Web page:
Guyana still has a long road to travel in order to create a lucrative tourist industry and the key to that accom-plishment reposes in a significantly expanded inter-national marketing pro-gramme that centres around the country’s best-known attraction, the Kaieteur Falls.
Visitors to Guyana and Guyanese residing both at home and abroad can view the famous waterfall that boasts the longest sheer drop, by booking one-day excursions with tour operators or directly with local aircraft operators. Not everyone who travels to Guyana to experience Kaie-teur Falls gets their heart’s desire. Their disappointment, invariably, is a function of the vissicitudes of a tourist industry that simply lacks the infrastructure to accommo-date the demand to visit the famous natural wonder.
For tour operators who must charter planes to take sightseers to Kaieteur and for aircraft owners who some-times operate their own charters to the Falls, the profit margin is wafter thin. In fact, any return at all on a Kaieteur charter assumes that flights are fully booked. That is where, sometimes, the pro-blem arises. Tour groups are rarely if ever consistent in their numbers and when those numbers fall short of what is required to fill an aircraft the trip becomes unprofitable. In those circumstances tough decisions must be made.
Frequently, with one or two empty seats making the difference between making a modest profit or ending up out-of-pocket, tour operators are compelled to postpone Kaieteur trips for the next day or perhaps even the next week. Perhaps undertstand-ably, disappointed customers demand their money back; immediately. That too is often not possible since expenses, including aircraft charter and meals would already have been incurred. Situations like those can take their toll on the image of the service provider.
Proprietor of Wonderland Tours Alisha Ousman says she understands only too well the challenges involved in undertaking tours to Kaieteur. After various experiences of cancelled flights and disappointed, sometimes irate customers, her company has added a disclaimer to its contracts. The disclaimer is blunt and to the point. “Flights may be rescheduled in cases of aircraft unavailability, pilots, bad weather pattern and insufficient passengers.”
Roraima Airways boss Captain Gerry Gouveia says the problems associated with tours to Kaieteur are “very real.” Gouveia believes that “for one reason or another,” only about 40% of the people who want to see Kaieteur have actually seen the Falls. He explains that the problem is intricate and can sometimes go beyond simple failure to fill seats. “Operating and maintenance costs for aircraft are high and the truth is that there are not enough people making bookings to see Kaieteur Falls to justify having aircraft simply standing by to make those runs. There are other sectors of the economy which the aircraft industry serves.”
Gouveia argues that invest-ment in additional aricraft cannot be contemplated outside the framework of passenger demand. “If there are to be more aircraft there must be more passengers.”
Trips to Kaieteur with Wonderland Tours currently cost around US$195 (approxi-mately $39,000) per person. Ousman says that a local charter costs a tour operator $265,000 (approximately US$1,325). To those costs must be added charges for passes, tour guide fees, meals and ground transportation. “We use the Islander which has nine seats or the Caravan which has thirteen seats. Of course, apart from the problem of seating there are also weight restrictions on these aircraft, a circumstance that has given rise to another tour operator requirement: “Accurate body weight must be given upon payment to avoid the cancellation of flights due to overweight.”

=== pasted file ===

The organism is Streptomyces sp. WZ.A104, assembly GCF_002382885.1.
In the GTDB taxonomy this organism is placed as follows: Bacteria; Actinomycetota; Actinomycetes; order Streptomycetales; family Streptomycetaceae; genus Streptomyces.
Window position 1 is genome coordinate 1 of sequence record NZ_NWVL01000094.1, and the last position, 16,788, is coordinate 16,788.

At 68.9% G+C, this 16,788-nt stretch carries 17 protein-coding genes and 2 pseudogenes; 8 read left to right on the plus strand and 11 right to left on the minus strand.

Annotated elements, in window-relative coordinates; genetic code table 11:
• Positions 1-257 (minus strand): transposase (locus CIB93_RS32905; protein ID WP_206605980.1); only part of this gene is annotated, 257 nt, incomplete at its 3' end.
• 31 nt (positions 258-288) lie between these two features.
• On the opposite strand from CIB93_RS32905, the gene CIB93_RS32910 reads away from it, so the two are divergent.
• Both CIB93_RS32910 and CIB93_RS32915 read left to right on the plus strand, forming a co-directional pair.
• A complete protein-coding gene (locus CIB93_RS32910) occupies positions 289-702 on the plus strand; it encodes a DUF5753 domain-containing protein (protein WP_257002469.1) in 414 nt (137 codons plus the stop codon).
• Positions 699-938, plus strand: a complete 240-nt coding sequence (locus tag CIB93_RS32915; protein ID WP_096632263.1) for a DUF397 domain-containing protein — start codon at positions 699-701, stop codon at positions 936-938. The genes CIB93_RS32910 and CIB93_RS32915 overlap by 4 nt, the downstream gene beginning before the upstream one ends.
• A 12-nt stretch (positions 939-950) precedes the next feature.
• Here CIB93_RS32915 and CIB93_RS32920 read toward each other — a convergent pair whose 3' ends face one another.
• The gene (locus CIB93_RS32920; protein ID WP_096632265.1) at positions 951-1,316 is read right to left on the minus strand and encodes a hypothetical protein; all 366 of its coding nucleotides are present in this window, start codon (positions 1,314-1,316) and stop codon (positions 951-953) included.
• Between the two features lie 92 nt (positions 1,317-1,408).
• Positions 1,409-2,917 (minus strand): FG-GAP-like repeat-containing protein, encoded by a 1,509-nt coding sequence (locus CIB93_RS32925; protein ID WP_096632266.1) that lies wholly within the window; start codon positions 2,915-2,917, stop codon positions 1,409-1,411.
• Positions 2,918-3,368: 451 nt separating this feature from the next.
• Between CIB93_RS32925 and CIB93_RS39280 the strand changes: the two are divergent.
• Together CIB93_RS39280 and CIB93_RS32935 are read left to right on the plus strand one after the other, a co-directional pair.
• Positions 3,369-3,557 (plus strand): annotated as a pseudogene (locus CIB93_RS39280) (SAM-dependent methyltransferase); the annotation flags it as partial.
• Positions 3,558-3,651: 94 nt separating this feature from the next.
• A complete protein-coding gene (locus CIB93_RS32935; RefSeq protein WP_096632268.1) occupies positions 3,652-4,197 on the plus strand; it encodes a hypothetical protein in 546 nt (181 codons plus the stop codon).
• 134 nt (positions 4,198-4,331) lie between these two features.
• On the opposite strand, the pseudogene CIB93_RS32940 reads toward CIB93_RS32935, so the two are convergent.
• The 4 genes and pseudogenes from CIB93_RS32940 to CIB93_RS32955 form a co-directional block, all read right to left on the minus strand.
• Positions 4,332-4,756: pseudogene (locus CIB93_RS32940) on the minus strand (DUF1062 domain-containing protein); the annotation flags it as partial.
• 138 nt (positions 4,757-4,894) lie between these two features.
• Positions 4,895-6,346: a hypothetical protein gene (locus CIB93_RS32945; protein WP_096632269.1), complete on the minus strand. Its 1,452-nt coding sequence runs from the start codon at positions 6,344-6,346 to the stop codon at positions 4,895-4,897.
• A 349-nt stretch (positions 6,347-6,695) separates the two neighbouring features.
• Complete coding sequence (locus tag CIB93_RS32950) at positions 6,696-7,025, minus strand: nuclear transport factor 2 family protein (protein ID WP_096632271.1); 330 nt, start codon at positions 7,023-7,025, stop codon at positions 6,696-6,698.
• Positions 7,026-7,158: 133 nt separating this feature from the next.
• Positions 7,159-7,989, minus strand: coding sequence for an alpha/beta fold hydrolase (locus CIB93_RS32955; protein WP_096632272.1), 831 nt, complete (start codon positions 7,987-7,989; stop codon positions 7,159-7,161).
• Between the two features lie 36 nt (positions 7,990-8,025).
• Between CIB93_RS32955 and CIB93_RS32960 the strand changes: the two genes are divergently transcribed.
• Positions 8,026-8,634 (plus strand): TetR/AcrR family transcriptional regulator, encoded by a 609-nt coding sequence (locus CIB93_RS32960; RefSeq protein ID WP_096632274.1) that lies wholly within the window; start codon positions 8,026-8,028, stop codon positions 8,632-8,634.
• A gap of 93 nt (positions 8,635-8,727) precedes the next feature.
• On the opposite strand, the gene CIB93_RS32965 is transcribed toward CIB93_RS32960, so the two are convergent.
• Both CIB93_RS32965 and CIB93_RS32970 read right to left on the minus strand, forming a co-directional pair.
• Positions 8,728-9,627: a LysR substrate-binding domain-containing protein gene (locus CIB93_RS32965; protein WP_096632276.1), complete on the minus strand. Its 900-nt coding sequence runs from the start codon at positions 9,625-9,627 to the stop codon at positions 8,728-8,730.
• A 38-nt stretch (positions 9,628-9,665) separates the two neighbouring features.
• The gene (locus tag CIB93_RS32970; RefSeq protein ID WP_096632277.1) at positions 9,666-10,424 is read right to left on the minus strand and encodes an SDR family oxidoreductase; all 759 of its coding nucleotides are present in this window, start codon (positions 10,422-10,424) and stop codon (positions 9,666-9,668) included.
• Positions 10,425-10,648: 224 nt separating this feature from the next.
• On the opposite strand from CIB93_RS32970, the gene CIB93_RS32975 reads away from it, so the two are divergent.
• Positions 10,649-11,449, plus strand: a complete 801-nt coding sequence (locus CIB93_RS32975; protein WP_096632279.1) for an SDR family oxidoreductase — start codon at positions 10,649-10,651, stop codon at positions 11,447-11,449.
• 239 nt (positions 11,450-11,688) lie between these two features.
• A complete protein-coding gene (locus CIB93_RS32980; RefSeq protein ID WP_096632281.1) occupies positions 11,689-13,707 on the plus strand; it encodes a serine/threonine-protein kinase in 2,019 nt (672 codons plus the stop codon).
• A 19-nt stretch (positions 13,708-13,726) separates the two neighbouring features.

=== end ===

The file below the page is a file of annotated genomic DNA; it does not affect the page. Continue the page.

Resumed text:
Ousman says Wonderland Tours has had cases where after arriving at the airport, “we have sometimes had to take off a passenger. That means we lose money and it also may mean a disappointed customer.”
Gouveia crunches the numbers from an aircraft owner’s perspective. He explains that having charged US$1,286 for a charter to Kaieteur, US$700 goes to fuel; the pilot’s fees are US$40 an hour. “There are maintenance costs and insurance costs to cover as well. You do the math,” he says.
Ousman explains that tours could be postponed for any number of reasons. Empty seats apart, aircraft could suddently not become available or the weather could turn ugly. There have been occasions, she says, when investments and meals and ground transportation have been lost to cancelled flights. “It’s that kind of business and we tell our customers the evening before,” she says.
Gouveia estimates that around 5,000 bonafide tourists see Kaieteur every year. Ousman agrees, assert-ing that each year more and more people come to Guyana to visit Kaieteur. “It is possible that as many as 2,000 more people visited Kaieteur last year than the previous year,” she says. Still, they both say that the demand to see the falls remains high.
Gouveia believes that the problems that aircraft owners and tour operators face in meeting visitor demand for trips to Kaieteur will remain, unless the long-overdue acceleration of the marketing of Guyana as a tourist des-tination begins. He reminds of an interview which he gave to this newspaper some time ago in which he assserted that adequately marketing Guyana and its tourism product overseas could cost as much as US$4 million annually. At that time he said that while on the face of it, the amount may seem quite high, considera-tion should be given to the returns from such an investment. He believes that such an investment is justified when one considers the likely spin-off in terms of visitor arrivals, the expansion of the aviation sector to accommo-date more visitors to Kaieteur and other places of interest in Guyana and to grow the tourism industry generally.